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Heavy Rain

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Heavy Rain is an interactive drama video game developed by Quantic Dream exclusively for the PlayStation 3. The game is directed by Quantic Dream’s founder and CEO David Cage. Heavy Rain’s story is a dramatic thriller modeled after film noir, centred around four protagonists involved with the mystery of the Origami Killer, a serial killer who uses extended periods of rainfall to drown his victims. Ethan Mars is a father who is trying to save his son from being the next victim, while investigative journalist Madison Paige, FBI profiler Norman Jayden, and private detective Scott Shelby are each trying to track down clues to the Origami Killer’s identity. The player interacts with the game by performing actions highlighted on screen related to motions on the controller, and in some cases, performing a series of quick time events during fast-paced action sequences. The player’s decisions and actions during the game will affect the narrative; the main characters can be killed, and certain actions may lead to different scenes and endings.

A playable demo was released on 11 February 2010. The demo was released prior to this date for people who took part in a Four Day Challenge on 5 February 2010.

Gameplay

Heavy Rain uses a unique control scheme. A trigger button on the PlayStation 3 controller will move the character forward. It will take advantage of the button’s analogue function, allowing the user to control the speed of the character’s movement by pressing harder or softer on the button. The left analogue stick will control the movement of the character’s head and the direction the character moves in relation to where the character is looking. David Cage explains that this frees the movement of the character from the perspective of the camera. The rest of the game is played using a series of context sensitive actions such as picking up a bottle in a grocery store and hitting a robber on the head with it or pressing the “X” button to call the player character’s son, Jason, and quick time events, normally for chase and combat sequences. Players are able to bring up a selection of their character’s current thoughts by holding the L2 button and pressing corresponding buttons to say or do what they’re thinking. These thoughts will sometimes blur, and selecting them at the wrong time will affect the character’s reaction, causing them to say or do something in the wrong way.

Action sequences, such as when the player is being attacked, will be played out as quick time events. Players will be presented with various symbols, requiring them to either press buttons, move the right analogue stick in a certain way, or shake or tilt the controller. Failure to execute these commands take the story along a different path, and certain mistakes will lead to a character’s death. For example, in one scene, Norman Jayden is interrogating a suspect named Mad Jack when he starts to suffer from withdrawal symptoms and button prompts will show up. If he fails to take his drugs, he will be taken to a scenario in which he will have to escape from a car before it is thrown into a crusher, killing him. In scenes like these, a ‘timer’ scene (a portion of the screen that is devoted to show the player how long he or she has until their time runs out, or another event is scripted to occur, which is shown through several different camera angles) is shown at the bottom of the screen, indicating how long the player has to escape from his/her predicament. If a character dies, the game does not end, and play control switches to another character, with the events of the previous character’s death affecting the story.In the event that all four characters die, there is a proper conclusion to the story and the game ends.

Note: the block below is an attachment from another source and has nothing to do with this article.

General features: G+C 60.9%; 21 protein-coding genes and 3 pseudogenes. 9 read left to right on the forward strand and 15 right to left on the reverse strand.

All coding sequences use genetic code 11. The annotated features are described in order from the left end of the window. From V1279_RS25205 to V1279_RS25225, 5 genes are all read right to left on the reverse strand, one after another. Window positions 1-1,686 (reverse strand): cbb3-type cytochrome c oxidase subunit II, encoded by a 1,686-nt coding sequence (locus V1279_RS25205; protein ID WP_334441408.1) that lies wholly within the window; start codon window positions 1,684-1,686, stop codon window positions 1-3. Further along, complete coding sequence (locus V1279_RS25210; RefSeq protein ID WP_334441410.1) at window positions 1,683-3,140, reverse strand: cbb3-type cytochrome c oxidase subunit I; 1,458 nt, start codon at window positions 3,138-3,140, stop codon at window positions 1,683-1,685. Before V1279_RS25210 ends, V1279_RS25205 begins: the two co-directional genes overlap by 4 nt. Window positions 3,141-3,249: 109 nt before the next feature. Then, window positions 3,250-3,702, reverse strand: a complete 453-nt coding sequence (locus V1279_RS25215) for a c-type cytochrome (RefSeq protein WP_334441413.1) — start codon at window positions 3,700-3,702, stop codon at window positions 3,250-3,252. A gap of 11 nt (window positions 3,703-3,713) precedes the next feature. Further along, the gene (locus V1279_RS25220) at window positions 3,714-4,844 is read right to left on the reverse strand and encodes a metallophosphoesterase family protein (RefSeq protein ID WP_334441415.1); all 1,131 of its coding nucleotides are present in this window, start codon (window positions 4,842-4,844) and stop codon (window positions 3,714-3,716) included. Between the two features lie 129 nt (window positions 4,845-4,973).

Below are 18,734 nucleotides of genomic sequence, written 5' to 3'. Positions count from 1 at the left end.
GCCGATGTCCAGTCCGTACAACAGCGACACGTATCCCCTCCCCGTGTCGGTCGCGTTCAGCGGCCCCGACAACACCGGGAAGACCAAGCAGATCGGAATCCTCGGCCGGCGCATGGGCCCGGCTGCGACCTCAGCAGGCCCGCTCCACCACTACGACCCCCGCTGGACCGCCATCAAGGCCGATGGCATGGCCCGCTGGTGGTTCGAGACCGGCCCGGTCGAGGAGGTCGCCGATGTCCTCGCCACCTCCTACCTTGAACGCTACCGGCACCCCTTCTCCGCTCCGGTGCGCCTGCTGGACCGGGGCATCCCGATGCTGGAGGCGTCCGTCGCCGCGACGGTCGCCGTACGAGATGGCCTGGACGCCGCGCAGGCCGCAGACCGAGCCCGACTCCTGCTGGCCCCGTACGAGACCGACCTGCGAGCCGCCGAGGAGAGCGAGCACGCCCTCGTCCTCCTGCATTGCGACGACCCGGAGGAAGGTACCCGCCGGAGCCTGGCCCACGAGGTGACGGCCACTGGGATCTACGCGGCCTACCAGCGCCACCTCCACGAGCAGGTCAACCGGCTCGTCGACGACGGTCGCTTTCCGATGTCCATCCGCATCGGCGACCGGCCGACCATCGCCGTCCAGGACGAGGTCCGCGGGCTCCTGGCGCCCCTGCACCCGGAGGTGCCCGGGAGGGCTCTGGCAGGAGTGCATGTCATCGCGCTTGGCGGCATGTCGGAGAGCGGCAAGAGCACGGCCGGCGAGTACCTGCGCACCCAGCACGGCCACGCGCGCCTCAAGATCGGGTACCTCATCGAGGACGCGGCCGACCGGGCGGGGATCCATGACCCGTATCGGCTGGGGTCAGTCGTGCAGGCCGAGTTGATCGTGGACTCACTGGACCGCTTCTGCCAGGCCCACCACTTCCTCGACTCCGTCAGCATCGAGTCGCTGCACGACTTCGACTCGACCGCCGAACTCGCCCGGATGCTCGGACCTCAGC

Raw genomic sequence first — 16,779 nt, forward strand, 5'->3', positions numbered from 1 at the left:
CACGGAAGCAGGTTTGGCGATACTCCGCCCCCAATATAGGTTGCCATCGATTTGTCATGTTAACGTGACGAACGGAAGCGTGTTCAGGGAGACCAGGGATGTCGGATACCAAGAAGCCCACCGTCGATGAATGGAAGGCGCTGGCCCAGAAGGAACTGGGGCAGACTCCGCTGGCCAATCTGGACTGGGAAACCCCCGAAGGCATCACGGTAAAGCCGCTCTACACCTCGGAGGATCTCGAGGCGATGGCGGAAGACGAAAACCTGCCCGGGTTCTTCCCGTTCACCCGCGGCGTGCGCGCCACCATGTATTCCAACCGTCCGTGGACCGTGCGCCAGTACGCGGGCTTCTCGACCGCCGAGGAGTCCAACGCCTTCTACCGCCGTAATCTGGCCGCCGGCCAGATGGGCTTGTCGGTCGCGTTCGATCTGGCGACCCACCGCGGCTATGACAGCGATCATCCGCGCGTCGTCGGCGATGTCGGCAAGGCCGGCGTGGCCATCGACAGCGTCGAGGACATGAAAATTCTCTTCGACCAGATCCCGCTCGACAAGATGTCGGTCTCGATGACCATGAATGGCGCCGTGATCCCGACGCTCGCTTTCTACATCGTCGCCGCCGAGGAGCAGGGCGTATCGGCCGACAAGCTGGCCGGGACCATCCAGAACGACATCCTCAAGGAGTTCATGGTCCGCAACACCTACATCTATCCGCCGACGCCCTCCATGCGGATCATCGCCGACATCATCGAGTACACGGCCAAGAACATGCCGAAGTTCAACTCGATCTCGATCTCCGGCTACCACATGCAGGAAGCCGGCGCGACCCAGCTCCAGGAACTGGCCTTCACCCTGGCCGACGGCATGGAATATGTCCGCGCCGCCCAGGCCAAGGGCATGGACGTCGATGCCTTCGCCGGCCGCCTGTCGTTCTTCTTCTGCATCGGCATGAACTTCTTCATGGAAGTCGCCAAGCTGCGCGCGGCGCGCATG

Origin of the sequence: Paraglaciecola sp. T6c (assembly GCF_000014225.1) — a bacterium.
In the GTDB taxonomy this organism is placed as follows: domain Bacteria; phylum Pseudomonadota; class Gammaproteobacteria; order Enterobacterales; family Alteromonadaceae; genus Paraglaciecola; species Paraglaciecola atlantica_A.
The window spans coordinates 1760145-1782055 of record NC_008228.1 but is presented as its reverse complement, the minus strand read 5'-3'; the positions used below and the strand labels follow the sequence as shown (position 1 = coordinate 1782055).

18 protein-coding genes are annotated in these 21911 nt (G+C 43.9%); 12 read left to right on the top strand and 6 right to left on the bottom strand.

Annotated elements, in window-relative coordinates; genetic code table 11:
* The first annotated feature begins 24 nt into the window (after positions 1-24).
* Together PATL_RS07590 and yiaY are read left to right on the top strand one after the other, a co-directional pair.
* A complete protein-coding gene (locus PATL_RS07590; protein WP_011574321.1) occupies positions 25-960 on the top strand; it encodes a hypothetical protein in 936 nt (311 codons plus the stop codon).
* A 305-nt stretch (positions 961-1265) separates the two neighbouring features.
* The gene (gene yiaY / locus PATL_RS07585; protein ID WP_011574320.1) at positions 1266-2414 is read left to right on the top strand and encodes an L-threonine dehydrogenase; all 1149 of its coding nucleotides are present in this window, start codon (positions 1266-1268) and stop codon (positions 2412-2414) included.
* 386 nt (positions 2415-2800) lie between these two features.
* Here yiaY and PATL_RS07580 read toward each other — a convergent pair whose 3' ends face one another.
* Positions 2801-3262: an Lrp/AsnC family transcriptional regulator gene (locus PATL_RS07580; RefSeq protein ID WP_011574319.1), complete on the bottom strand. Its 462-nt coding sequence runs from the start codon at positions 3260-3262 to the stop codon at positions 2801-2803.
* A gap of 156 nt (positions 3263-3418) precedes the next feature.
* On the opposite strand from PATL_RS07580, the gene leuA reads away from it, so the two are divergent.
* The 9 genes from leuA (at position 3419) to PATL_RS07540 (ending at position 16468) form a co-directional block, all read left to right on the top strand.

Plot

Characters

There are four main playable characters. The player controls one character at a time, generally playing different character between each chapter of the game. The characters were voiced, motion captured and modelled after several actors.

Ethan Mars is an architect with a wife and two sons. Two years prior to the main story, his eldest son was killed in a car accident that also left Ethan in a coma. He is now stricken with grief and depressed, separated from his wife and distant from his other son, Shaun. Ethan soon discovers that Shaun may become the next victim of the Origami Killer, and is soon forced to go to extreme lengths to save him. He is voiced by and modelled after Pascal Langdale.
Madison Paige is a photojournalist living alone in the city. Suffering from chronic insomnia, she occasionally checks into motels, as they are the only place she can properly sleep. She eventually finds herself involved in the latest Origami Killer case, conducting her own investigations. She is voiced by Judi Beecher, though her likeness and motion capture were provided by Jacqui Ainsley.
Norman Jayden is an FBI profiler sent to support the police force with their investigation into the Origami Killer. Jayden possesses a set of experimental augmented reality glasses called an “Added Reality Interface”, or ARI. It allows him to rapidly investigate crime scenes and analyze evidence. He is also struggling with an addiction to the drug triptocaine. He is voiced by and modelled after Leon Ockenden.
Scott Shelby is a retired police officer, currently working as a private investigator. On behalf of the previous victims’ families, he is conducting his own investigation into the Origami Killer. He is voiced by and modelled after Sam Douglas.

Synopsis

The game’s prologue opens with Ethan Mars, spending his life with his family. He later loses track of one of his sons, Jason, at a busy mall. Jason is soon found, outside on the street, and Ethan jumps to try to save him from an oncoming car. Jason is killed, while Ethan is injured and falls into a coma for six months. Two years after the accident, Ethan is suffering from depression, a fear of crowds, and blackouts that last for several hours. He and his wife have separated, and his remaining son, Shaun, is distant with him. While at a park with Shaun, Ethan has another blackout, and wakes to find Shaun missing.

Shaun’s disappearance is soon tied to the serial murders of the Origami Killer. The criminal’s modus operandi is to abduct a young boy during the rainy fall season, after which their bodies are found several days later in a remote location, drowning being the cause of death, along with an origami animal figure in their hands. FBI profiler Norman Jayden, having come to assist the police with the Origami Killer, concludes that the child is locked in a location where, after 6 inches of rainfall, their bodies will be completely submerged and die from drowning. They realize that they have less than three days to find Shaun.